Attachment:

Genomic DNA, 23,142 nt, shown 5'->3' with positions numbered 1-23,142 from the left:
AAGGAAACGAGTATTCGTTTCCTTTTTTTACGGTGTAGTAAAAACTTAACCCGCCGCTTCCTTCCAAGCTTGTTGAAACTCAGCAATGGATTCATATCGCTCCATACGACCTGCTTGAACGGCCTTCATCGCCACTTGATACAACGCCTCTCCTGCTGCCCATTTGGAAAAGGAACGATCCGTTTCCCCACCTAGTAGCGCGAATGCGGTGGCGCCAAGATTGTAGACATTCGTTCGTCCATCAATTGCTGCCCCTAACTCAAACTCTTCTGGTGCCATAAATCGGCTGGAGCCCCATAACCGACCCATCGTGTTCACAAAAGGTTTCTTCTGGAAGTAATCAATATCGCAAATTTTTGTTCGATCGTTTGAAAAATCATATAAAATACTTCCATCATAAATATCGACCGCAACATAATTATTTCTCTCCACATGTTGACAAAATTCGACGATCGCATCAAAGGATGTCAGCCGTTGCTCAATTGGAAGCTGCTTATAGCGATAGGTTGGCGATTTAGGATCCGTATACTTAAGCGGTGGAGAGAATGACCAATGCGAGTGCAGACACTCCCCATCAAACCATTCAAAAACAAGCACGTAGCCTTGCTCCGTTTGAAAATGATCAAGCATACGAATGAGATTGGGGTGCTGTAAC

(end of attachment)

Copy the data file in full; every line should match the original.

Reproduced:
Genomic DNA, 23,142 nt, shown 5'->3' with positions numbered 1-23,142 from the left:
AAGGAAACGAGTATTCGTTTCCTTTTTTTACGGTGTAGTAAAAACTTAACCCGCCGCTTCCTTCCAAGCTTGTTGAAACTCAGCAATGGATTCATATCGCTCCATACGACCTGCTTGAACGGCCTTCATCGCCACTTGATACAACGCCTCTCCTGCTGCCCATTTGGAAAAGGAACGATCCGTTTCCCCACCTAGTAGCGCGAATGCGGTGGCGCCAAGATTGTAGACATTCGTTCGTCCATCAATTGCTGCCCCTAACTCAAACTCTTCTGGTGCCATAAATCGGCTGGAGCCCCATAACCGACCCATCGTGTTCACAAAAGGTTTCTTCTGGAAGTAATCAATATCGCAAATTTTTGTTCGATCGTTTGAAAAATCATATAAAATACTTCCATCATAAATATCGACCGCAACATAATTATTTCTCTCCACATGTTGACAAAATTCGACGATCGCATCAAAGGATGTCAGCCGTTGCTCAATTGGAAGCTGCTTATAGCGATAGGTTGGCGATTTAGGATCCGTATACTTAAGCGGTGGAGAGAATGACCAATGCGAGTGCAGACACTCCCCATCAAACCATTCAAAAACAAGCACGTAGCCTTGCTCCGTTTGAAAATGATCAAGCATACGAATGAGATTGGGGTGCTGTAAC